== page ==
I have always liked the odd vehicles used by the different militaries. The water, transport and supply trucks. The various earth movers used by engineers are all very cool. But I always thought a motorcycle, especially without a sidecar could be a very devious, fast and efficient tool in battle. If that isn’t an attraction just watch Steve McQueen in the Great Escape. I know it is a Triumph mocked up like a BMW and he does get caught but it is one cool scene from a very iconic movie.
The BMW R75 was made between 1941 and 1946 they were used on the Eastern Front, Africa, and Europe. A 745cc Flat Twin engine powered it with an optional sidecar that it’s rear axle connected to the rear of the R75 so the sidecar had a driven wheel. The was also a locking differential and selectable on and offroad gear ratios as well as a reverse gear so handling and adaptability were improved over older designs.
I did my research on the model beforehand and this is the part of the model building I love, learning the history. I usually start with the decals to see if the model was assigned somewhere and sometimes you even get options. This helps with the paint scheme and weathering especially. The R75 was used in the infantry, with tank groups, as military police, there were SS groups who used them and these decals reflected this. I looked up the group markings and found some direction. I have two complaints with this kit; first, the choices of decals limit you to having two figures belong to one group like Waffen SS and since there are only decals for the two helmets you have at least one guy who is AWOL from and tank group. But hey, I am Hobby Dude so I bet there are some spare decals somewhere, Or more importantly it really doesn’t matter. 🙂
The other complaint is that there are no brake/clutch levers molded into the handlebars. The R75’s levers were a little different than what is seen on most motorcycles, they came out of the ends of the bars instead of clamping inboard of the grips. This is really a better design as they would be less likely to snag on other riders, trees etc. So I thought I would add my own.
I used some shrink tubing and 2 staples bent around. A drop of CA glue to set them in them I touched a soldering iron to the staple to make the shrink tubing shrink around the grip without melting the plastic handlebar part.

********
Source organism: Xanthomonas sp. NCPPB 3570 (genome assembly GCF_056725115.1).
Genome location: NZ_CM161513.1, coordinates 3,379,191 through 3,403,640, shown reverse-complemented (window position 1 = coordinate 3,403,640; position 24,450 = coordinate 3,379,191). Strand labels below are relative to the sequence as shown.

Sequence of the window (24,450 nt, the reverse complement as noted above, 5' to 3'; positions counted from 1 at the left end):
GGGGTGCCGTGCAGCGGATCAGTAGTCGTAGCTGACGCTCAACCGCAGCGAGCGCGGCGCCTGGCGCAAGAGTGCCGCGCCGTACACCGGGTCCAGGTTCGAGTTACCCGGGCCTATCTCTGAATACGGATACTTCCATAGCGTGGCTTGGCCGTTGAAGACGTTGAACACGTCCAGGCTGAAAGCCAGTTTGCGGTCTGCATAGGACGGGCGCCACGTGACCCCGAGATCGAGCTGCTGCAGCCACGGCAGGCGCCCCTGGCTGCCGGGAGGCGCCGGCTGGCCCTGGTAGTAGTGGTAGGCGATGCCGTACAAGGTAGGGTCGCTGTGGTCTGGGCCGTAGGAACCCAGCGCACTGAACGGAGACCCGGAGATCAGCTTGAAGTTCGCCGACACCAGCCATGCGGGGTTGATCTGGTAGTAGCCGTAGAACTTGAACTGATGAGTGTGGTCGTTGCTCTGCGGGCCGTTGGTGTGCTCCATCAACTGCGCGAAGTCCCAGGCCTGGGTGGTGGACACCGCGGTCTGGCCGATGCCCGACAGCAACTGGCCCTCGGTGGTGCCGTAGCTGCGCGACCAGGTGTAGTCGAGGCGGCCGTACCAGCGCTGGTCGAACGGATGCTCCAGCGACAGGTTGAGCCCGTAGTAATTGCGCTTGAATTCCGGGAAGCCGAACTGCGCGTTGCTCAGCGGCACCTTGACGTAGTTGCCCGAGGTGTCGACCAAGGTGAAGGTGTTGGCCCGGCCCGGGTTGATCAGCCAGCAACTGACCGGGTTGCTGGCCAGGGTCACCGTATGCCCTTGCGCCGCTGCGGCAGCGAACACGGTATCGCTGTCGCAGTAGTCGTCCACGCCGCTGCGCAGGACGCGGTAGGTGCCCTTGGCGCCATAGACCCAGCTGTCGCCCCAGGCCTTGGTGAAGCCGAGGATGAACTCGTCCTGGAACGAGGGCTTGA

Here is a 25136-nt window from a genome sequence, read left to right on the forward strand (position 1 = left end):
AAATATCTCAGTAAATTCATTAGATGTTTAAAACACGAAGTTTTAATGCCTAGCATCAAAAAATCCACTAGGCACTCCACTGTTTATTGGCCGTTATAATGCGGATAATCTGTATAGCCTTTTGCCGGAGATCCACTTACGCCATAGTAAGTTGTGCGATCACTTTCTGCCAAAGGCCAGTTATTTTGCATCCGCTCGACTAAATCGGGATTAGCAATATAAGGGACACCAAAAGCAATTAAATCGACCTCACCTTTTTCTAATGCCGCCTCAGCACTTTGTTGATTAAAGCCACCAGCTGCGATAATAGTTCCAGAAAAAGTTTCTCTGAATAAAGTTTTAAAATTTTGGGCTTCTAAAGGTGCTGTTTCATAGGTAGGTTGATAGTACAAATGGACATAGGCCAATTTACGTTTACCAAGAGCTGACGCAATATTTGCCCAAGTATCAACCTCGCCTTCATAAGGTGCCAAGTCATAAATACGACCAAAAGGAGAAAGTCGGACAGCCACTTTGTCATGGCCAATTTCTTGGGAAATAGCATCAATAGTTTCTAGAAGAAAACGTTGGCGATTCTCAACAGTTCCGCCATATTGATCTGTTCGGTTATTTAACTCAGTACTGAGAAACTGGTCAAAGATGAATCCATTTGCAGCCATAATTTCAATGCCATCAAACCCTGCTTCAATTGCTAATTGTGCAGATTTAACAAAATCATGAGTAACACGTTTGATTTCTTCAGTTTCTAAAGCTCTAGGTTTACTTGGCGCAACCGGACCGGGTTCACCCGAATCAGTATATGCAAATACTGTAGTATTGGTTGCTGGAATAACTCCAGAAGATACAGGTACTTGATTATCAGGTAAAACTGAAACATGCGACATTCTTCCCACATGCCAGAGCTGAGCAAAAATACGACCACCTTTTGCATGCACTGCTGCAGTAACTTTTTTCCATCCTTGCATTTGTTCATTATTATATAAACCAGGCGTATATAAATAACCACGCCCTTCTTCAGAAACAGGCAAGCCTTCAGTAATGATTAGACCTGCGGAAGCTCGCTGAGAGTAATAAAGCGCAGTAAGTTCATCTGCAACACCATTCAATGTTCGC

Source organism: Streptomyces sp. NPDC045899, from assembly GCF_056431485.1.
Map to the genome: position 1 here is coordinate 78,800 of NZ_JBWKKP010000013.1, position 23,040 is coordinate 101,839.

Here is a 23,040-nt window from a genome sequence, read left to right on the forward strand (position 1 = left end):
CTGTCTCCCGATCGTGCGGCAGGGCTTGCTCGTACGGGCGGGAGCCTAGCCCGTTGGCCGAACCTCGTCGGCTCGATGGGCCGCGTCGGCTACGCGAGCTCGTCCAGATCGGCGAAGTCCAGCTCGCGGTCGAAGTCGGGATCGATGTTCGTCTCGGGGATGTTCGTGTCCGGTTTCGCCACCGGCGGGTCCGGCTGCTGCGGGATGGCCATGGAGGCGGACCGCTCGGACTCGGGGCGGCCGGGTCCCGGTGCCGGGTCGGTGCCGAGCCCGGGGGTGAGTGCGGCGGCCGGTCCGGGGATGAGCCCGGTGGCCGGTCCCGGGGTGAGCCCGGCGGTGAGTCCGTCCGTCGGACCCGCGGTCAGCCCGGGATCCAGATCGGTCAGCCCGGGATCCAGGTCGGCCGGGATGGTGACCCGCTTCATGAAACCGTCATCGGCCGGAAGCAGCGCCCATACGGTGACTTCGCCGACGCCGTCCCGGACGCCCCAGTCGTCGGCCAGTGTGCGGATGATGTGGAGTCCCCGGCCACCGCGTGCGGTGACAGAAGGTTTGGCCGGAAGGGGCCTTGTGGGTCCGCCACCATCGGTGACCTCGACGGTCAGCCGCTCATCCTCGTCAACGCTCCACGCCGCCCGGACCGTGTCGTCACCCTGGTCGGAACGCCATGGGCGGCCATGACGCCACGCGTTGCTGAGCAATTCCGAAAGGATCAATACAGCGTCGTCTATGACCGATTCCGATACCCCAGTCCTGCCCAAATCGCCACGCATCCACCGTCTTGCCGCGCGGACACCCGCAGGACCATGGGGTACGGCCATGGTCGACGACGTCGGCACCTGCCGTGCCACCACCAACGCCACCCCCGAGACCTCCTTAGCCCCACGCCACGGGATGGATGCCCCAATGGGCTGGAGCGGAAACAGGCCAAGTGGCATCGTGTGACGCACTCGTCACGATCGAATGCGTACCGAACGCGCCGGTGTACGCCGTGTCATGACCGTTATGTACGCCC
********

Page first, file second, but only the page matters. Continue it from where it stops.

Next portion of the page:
Sorry for the bad pic, but using a bit of Tamiya putty and some MR. Surfacer then some black flat the grips and levers start to come together. The staple helps to leave an area in the proper place to later add a wire for the cables.
I want to mention some of the supplies I used for this project:
- Tamiya White Putty – Not my favorite, I like Squadron brand better but it works.
- Mr. Surfacer – There are so many uses for this and I try to keep 500 and 100 on hand, filling gaps is a breeze and I have even used it to make rivets and detail lines. Even a light airbrush coat with 1000 can be useful for prepping some surfaces like buildings.
- Tamiya Panel Line wash – I love this stuff for use before as a shading and after as a way to add a lot of dimensions.
For my face figure painting:
White for eye sockets, skin base and tone to start then shade around eyes, ears, mouth etc. I mix on a palet adding a drop of red or yellow from other paints to adjust tones. My goal is to make each skin and face unique each time so there is lots of this and that and mixing it all up.
When it comes to weathering there are so many ways to achieve what you want and I have found a few things helpful:
- Cheap makeup from the dollar discount store, bonus if you find earth or Emo tones they work best for most weathering.
- Oil pastels, these are endless with ways you can use them, mix a bit with thinner and do some pin wash, apply as is for shading. Another cheap item found that is very useful. while you are there get the cheap sponge brushes, you can get around 25 of them for 1/7th the price the Tamiya package of two.
- Tamiya weathering kits, if you can find them cheap, they are great but at 10-$12 each there is not much in there and you will need more sponge brushes since each one has only one to share three colors.
- Vallejo make some great washes and I commonly use #74.505 light rust, #515 dark brown, #512 Dark green
- Citadel Night Shade – This is sort of a dark blueish wash, I like using in conjunction with the Tamiya panel line wash to achieve multiple dark shading.
The figures in this kit have some decent detail seen once a bit of primer is applied after gluing and prep sanding. Primer helps me see where I still need to putty/file or sand still.
Like everything else, there are countless ways and methods to paint faces and I am always open to new methods but I will share what I have done.
I typically start with a white on the eyeball, if it were larger figures I would cut a little yellow into the white. Next, I use either dark brown or Blue to make an iris, then I shade a darker skin tone to the underside of the brow and above eye socket. Lighter skin tone goes below the eye and inside ears. Using that same mixture of paint I add a tiny amount to red, mix and apply to lips. After each step, I apply gloss clear to lock in what I have done so far and to allow a smooth surface for washes if I decide to use at any point. I fill in the rest of the face and neck with varying skin tones. When I am finally done I will use some flat clear to cut back any un-natural gloss.
I still have a lot of detail and cleanup to do but they are coming along alright. In reality, only about 25% done.
When it came to assembling the motorcycle and sidecar beyond the brake levers I knew I wanted to add some plug wires and the sidecar needed to have seen some action.
Exhaust still needs its treatment and I still have saddlebags to make up and finish the rifles as well as the figures.
This is a very fun kit and should make a cool little display when all done.
Till Next time…
- Hobby Dude